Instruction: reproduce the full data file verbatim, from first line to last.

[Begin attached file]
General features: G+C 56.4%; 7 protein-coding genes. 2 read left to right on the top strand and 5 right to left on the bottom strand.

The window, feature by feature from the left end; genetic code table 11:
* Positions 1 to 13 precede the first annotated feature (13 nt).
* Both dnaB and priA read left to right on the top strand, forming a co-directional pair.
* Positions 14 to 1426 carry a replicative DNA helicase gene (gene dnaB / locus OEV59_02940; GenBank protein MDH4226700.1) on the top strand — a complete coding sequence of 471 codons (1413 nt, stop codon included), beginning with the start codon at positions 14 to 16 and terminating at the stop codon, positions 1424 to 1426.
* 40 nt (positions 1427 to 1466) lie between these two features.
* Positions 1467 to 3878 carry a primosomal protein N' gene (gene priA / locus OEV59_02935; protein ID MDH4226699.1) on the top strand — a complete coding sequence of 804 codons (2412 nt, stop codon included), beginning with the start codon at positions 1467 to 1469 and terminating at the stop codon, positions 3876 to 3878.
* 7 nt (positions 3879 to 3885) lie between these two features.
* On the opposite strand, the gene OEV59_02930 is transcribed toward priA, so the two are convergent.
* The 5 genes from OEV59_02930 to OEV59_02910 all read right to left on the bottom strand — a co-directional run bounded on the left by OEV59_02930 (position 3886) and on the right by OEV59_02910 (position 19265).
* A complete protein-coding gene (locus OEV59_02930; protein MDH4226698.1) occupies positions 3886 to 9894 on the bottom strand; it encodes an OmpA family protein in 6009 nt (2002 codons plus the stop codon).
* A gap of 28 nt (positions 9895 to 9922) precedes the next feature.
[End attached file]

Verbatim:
General features: G+C 56.4%; 7 protein-coding genes. 2 read left to right on the top strand and 5 right to left on the bottom strand.

The window, feature by feature from the left end; genetic code table 11:
* Positions 1 to 13 precede the first annotated feature (13 nt).
* Both dnaB and priA read left to right on the top strand, forming a co-directional pair.
* Positions 14 to 1426 carry a replicative DNA helicase gene (gene dnaB / locus OEV59_02940; GenBank protein MDH4226700.1) on the top strand — a complete coding sequence of 471 codons (1413 nt, stop codon included), beginning with the start codon at positions 14 to 16 and terminating at the stop codon, positions 1424 to 1426.
* 40 nt (positions 1427 to 1466) lie between these two features.
* Positions 1467 to 3878 carry a primosomal protein N' gene (gene priA / locus OEV59_02935; protein ID MDH4226699.1) on the top strand — a complete coding sequence of 804 codons (2412 nt, stop codon included), beginning with the start codon at positions 1467 to 1469 and terminating at the stop codon, positions 3876 to 3878.
* 7 nt (positions 3879 to 3885) lie between these two features.
* On the opposite strand, the gene OEV59_02930 is transcribed toward priA, so the two are convergent.
* The 5 genes from OEV59_02930 to OEV59_02910 all read right to left on the bottom strand — a co-directional run bounded on the left by OEV59_02930 (position 3886) and on the right by OEV59_02910 (position 19265).
* A complete protein-coding gene (locus OEV59_02930; protein MDH4226698.1) occupies positions 3886 to 9894 on the bottom strand; it encodes an OmpA family protein in 6009 nt (2002 codons plus the stop codon).
* A gap of 28 nt (positions 9895 to 9922) precedes the next feature.